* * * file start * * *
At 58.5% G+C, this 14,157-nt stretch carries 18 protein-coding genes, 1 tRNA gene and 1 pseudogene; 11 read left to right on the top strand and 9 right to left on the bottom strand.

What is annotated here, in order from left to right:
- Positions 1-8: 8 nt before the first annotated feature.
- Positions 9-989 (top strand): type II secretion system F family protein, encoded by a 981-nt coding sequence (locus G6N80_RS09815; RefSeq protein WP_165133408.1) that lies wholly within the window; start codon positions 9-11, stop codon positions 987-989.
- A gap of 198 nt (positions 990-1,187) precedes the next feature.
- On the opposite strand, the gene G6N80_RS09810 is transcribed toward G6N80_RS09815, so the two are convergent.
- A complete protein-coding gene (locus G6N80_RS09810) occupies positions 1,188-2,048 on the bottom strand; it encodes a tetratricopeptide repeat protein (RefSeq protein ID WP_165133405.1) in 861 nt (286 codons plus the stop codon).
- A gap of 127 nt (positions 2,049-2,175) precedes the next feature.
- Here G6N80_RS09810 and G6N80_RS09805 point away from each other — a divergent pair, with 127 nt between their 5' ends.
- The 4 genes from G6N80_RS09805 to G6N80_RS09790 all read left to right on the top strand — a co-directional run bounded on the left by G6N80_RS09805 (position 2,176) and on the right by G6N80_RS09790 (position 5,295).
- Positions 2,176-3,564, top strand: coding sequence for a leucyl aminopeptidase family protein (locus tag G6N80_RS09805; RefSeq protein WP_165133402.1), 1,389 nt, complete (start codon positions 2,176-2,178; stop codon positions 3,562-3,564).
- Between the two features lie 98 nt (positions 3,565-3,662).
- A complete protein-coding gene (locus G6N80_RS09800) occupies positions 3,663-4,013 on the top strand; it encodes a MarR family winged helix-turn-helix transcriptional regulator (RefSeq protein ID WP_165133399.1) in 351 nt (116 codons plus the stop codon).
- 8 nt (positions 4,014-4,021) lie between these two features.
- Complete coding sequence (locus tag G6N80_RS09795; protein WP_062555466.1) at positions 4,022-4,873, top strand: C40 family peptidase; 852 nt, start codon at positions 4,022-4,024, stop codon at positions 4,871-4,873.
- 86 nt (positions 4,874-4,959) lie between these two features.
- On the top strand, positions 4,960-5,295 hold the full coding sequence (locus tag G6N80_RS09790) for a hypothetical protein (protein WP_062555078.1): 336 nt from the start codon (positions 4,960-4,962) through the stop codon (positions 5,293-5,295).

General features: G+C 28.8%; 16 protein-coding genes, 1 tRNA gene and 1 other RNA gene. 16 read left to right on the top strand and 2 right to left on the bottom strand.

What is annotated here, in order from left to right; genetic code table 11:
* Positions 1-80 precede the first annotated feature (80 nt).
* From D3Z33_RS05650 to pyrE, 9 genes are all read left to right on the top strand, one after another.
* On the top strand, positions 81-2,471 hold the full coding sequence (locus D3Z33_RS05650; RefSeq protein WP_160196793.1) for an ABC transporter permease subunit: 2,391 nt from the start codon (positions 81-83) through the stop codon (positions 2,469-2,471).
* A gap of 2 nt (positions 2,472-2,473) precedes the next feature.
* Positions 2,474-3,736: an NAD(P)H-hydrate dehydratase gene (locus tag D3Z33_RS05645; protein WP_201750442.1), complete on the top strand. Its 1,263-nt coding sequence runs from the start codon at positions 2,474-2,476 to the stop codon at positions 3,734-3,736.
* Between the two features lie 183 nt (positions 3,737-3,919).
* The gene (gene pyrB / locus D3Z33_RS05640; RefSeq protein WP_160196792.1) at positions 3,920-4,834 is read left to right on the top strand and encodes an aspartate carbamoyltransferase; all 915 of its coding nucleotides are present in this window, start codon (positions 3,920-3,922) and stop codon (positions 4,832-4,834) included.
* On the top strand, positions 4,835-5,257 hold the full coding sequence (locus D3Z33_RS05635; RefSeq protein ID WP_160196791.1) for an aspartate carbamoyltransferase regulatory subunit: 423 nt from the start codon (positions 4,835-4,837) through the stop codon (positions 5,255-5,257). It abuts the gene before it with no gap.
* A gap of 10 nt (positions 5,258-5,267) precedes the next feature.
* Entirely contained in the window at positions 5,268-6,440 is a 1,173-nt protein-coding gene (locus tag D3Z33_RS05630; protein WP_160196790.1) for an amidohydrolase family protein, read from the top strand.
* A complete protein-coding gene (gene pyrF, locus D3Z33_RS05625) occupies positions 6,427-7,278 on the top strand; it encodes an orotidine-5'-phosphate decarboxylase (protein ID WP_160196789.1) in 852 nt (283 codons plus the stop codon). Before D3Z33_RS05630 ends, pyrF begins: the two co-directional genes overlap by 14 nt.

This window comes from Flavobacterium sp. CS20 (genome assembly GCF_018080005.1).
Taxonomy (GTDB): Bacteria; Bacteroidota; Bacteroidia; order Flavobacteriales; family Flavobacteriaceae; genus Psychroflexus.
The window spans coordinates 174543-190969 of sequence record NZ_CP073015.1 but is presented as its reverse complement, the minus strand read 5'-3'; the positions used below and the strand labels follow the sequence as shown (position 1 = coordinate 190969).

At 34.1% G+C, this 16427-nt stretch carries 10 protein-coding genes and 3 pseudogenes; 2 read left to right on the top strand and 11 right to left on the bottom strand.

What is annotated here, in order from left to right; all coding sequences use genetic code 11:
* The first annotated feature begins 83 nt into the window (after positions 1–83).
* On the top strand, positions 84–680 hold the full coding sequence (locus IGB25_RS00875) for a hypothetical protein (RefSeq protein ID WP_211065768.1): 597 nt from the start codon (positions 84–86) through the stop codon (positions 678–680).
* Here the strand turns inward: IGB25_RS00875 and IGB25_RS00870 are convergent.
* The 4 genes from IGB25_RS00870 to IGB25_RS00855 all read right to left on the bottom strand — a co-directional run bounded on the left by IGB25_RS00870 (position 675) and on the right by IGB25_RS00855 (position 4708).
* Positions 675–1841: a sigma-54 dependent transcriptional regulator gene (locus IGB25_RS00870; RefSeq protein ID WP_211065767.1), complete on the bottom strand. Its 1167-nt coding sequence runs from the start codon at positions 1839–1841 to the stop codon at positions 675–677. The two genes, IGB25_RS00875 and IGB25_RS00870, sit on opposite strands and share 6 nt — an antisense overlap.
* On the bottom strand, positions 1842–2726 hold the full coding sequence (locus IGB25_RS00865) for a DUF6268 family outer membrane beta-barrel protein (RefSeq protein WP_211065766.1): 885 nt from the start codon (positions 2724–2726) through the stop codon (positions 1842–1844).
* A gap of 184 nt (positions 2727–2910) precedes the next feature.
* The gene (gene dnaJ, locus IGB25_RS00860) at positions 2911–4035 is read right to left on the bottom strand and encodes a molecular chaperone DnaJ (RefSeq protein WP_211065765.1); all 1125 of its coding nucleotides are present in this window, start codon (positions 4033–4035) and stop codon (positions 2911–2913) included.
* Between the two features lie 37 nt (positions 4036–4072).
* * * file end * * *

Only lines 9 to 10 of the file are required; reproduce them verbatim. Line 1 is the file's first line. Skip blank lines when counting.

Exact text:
- Here G6N80_RS09810 and G6N80_RS09805 point away from each other — a divergent pair, with 127 nt between their 5' ends.
- The 4 genes from G6N80_RS09805 to G6N80_RS09790 all read left to right on the top strand — a co-directional run bounded on the left by G6N80_RS09805 (position 2,176) and on the right by G6N80_RS09790 (position 5,295).